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Google Maps Tries Calorie-Counting Cupcakes, Burns Reputation Instead

Shockingly, consumers don’t want to know how many desserts they could burn if they didn’t drive
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Instead of just giving directions, the app gave diet advice.

In an attempt to upgrade the simple feature of figuring out how to get from point A to point B, Google decided to tell users of their Maps feature how many mini cupcakes they could burn if they chose to walk to their destination, rather than drive, bike, or Uber there.


Of course, we think this feature would be much improved if a Google employee waited at the finish line with a tray of miniature desserts as reward, but alas. Technology has not made it that far just yet.

Regardless, the choice spurned a reasonable outcry of revolt against the calorie-shaming messages the app seemed to promote. What if, say, the Google Maps user chose to drive their 5-mile distance instead? Does Google think he or she doesn’t deserve the ten mini cupcakes of fuel it’d take to walk there?

The choice was also quite callous on Google’s part. App users with histories of eating disorders, for example, have more than enough reason to be upset by the unwelcome comparison. Really any user with a history of feeling negatively about their body, attempting to lose weight by dieting, or experiencing weight stigma could be affected — which, according to some studies, constitutes at least 91 percent of women on any given day.


Consumers receive enough diet-friendly, calorie-focused messages already, and already are exposed to more than enough influences telling them they need to lose weight. The last place they wanted more of them was in their essential navigation tools.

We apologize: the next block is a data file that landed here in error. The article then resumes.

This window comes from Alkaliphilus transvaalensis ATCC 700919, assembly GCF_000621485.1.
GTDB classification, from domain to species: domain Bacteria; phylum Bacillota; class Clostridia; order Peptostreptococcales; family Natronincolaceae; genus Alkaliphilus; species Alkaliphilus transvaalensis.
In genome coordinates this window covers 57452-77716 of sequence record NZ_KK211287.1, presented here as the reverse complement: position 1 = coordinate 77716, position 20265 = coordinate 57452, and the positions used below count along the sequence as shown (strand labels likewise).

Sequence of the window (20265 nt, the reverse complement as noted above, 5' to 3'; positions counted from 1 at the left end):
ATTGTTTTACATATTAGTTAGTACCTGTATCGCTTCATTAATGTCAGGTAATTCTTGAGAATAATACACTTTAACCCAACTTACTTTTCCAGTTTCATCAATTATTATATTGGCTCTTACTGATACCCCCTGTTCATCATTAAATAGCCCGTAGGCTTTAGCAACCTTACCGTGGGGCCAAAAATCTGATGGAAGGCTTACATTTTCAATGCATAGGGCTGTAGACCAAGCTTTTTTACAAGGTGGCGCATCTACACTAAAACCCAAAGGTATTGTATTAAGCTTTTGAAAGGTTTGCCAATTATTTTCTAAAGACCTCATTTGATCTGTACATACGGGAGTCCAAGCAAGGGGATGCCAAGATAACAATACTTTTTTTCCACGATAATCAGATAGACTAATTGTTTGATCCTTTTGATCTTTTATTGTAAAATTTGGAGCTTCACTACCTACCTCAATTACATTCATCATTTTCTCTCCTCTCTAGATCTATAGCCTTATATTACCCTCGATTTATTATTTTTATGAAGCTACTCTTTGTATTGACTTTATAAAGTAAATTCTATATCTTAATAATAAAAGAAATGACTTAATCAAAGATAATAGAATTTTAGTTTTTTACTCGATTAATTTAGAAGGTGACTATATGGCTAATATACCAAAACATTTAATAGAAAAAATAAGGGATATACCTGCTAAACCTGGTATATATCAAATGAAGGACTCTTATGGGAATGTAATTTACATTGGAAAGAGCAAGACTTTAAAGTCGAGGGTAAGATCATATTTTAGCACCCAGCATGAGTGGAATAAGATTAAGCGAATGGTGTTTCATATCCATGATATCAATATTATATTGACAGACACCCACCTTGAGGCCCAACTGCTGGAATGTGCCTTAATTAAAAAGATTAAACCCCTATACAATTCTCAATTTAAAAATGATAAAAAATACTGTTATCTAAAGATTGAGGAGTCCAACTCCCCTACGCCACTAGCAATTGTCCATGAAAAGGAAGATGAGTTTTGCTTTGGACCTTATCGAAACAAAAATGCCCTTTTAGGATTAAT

Aside from the insensitivity of the choice, the monitor of calories burned — and the arbitrary comparison to mini cupcakes, of all things — isn’t even accurate. Calories in do not equal calories out. Metabolisms are fickle, fluctuating things, and they depend on a myriad of factors both in and outside of our control. Body size, activity level, history of dieting, genetic makeup, age, sex, and millions more variables go into that equation — none of which Google considered with their one-size-fits-all counter.

Plus, not all mini cupcakes are 110 calories, as the app seems to suggest. Just try searching “mini cupcake” on a calorie-counter like MyFitnessPal and you’ll see results varying by hundreds of calories each. And users of Google Maps who don’t choose to walk aren’t sitting around gorging on vats of miniature desserts. They could be driving to a fitness class, for all Google knows. And even if they weren’t, would it matter?


Though Google dropped the ball on anticipating the understandable mutiny against their new application update, at least they were quick to react — within hours, the company retracted their unwelcome feature and returned the Maps app to the low-stress function of simply displaying a person’s ETA and directions. Which is what a maps application should be. Save the dessert-shaming for your weight loss apps where they belong.